Relaxed but sophisticated share-plate dining from Sean McConnell – drop in for a quick bite and a glass of something eclectic, or settle in for the long haul with a group and order everything to share.
A wine bar temple for riesling. The food and wine list is built around the noblest of grapes, but with enough other varieties to keep punters happy.
There’s a lot of extra wine to be found that is not printed on the list!
Do the ‘Sort It Out’ set menu and let the venue handle things.
His idea to present riesling on the best possible pedestal means that Rizla places food on equal footing to wine. It results in ‘casual fine-dining’, as Andy describes it, built around quality products served without pretence or ceremony, from tuna tartare to Spanish mackerel and chickpea cassoulet, to pappardelle with hazelnuts and mushrooms. And it helps that Rizla head chef Talia Cullis shares the same wine passion. “If Talia isn’t in the kitchen, she’s usually loitering around the ice bucket and trying the new rieslings.”
Andy has eyed this site since 2014, when he ran the wine program at the adjacent restaurant 86. “I used to marvel at this hole-in-the-wall operation turning out sushi and bacon and egg rolls, thinking that such a prime sun-soaked corner would make an awesome wine bar.” Five years later, he took the lease, created an outdoor dining area along the pavement and curated a wine list according to his taste and preferences.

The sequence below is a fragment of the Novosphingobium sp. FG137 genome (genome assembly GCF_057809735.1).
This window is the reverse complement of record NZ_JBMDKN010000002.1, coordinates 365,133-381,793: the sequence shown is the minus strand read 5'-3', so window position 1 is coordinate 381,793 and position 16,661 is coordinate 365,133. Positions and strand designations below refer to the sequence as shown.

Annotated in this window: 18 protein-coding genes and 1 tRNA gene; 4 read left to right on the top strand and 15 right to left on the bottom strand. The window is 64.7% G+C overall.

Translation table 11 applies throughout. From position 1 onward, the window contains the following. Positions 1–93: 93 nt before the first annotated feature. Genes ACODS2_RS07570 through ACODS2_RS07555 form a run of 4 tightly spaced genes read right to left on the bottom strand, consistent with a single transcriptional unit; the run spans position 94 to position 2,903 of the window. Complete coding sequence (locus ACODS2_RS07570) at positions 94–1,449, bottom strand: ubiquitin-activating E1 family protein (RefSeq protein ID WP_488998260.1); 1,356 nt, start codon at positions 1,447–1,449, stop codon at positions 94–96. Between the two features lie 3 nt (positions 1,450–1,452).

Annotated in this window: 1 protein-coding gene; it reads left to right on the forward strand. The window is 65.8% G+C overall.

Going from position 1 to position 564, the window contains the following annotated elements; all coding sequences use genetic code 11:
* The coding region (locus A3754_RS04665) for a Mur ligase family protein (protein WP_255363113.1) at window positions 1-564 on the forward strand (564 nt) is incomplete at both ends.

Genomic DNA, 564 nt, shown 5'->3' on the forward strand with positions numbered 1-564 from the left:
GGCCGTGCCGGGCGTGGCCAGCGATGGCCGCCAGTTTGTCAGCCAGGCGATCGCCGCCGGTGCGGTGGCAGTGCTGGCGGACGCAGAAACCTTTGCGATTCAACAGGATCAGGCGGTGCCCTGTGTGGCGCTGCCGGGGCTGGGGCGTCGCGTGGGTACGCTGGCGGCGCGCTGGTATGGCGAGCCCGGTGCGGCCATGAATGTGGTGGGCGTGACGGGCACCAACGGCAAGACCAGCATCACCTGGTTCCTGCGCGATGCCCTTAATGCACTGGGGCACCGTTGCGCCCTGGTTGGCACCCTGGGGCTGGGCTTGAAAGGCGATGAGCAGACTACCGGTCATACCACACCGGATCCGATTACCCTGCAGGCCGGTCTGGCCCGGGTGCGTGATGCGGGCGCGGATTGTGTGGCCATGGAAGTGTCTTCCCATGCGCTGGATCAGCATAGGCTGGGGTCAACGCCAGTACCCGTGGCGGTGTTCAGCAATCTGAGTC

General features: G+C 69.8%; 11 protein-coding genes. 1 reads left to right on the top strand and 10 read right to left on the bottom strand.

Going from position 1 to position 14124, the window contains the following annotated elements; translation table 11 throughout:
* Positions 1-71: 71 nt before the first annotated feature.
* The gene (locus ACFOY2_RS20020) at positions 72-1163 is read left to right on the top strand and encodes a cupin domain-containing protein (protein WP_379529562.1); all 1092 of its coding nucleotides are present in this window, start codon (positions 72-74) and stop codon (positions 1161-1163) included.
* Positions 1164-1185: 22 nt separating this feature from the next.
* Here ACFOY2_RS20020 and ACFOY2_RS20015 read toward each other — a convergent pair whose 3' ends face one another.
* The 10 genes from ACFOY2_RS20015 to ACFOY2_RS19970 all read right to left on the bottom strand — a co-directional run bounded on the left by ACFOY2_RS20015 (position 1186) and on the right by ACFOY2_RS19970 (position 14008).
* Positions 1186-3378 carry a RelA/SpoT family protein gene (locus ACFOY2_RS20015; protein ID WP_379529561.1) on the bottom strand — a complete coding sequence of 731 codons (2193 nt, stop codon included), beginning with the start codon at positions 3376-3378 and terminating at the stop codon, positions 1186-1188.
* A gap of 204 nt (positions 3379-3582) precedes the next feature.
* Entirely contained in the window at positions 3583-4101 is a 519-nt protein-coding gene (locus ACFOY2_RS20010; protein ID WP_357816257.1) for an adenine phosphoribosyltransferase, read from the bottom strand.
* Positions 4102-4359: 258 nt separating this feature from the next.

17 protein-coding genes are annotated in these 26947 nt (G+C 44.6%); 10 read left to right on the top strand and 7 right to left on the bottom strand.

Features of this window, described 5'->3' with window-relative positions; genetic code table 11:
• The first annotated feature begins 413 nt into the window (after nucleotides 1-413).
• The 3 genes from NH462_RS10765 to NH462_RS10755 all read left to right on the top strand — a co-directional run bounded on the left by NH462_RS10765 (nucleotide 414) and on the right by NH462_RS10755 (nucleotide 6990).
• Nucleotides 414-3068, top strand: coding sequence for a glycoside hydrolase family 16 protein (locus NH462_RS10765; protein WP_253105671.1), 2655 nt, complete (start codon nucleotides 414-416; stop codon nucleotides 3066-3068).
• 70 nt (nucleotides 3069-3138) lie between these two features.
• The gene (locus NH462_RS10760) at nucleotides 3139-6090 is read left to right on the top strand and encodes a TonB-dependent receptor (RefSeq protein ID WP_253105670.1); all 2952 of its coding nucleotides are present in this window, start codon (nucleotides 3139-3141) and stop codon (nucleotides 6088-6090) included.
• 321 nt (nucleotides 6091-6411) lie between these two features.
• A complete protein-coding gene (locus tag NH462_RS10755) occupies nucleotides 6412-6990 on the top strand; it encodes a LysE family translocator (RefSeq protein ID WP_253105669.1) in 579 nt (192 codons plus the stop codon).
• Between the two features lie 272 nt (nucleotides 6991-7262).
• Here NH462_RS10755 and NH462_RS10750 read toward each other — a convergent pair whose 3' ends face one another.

Although it inhibits a tiny space, Rizla offers up to 23 by the glass and about 70 by the bottle. It’s not only about riesling – there is a slim selection of most grape varieties from leading producers, with lots of love for Canberra producers and neighbouring districts – but riesling stands tall as the primary attraction. “We’d pour at least 10 different rieslings by the glass on any given day, and we are always rotating the list,” says Andy, explaining that he can change his wine list up to 20 times a week. “However, it has to be good to win a spot on a short list. With our venue being so small, storage is at a premium, so it has to be worth drinking.”
Andy aims to balance his list between emerging and established domestic producers, but takes a more exclusive view of what belongs among Rizla’s international rieslings. “We try to have a highlight reel of the key German regions and producers, along with great Austrian, French and NZ wines. We’ll sneak in the occasional Riesling from the US, if it’s mind-blowingly good.”
The kitchen stays open all day from Friday to Sunday, attracting steady bookings, but the venue’s casual vibe means there’s space for walk-ins wanting a quick glass of wine and snacks.
“Some nearby restaurants have their doors locked right up until their dinner service starts, so we frequently have people rush in for a very quick pre-dinner bevvy before they’re allowed in elsewhere for their reservations,” says Andy. “And if you want to understand what riesling’s all about, ask the staff. We each have our own favourites because we taste the wines all the time.”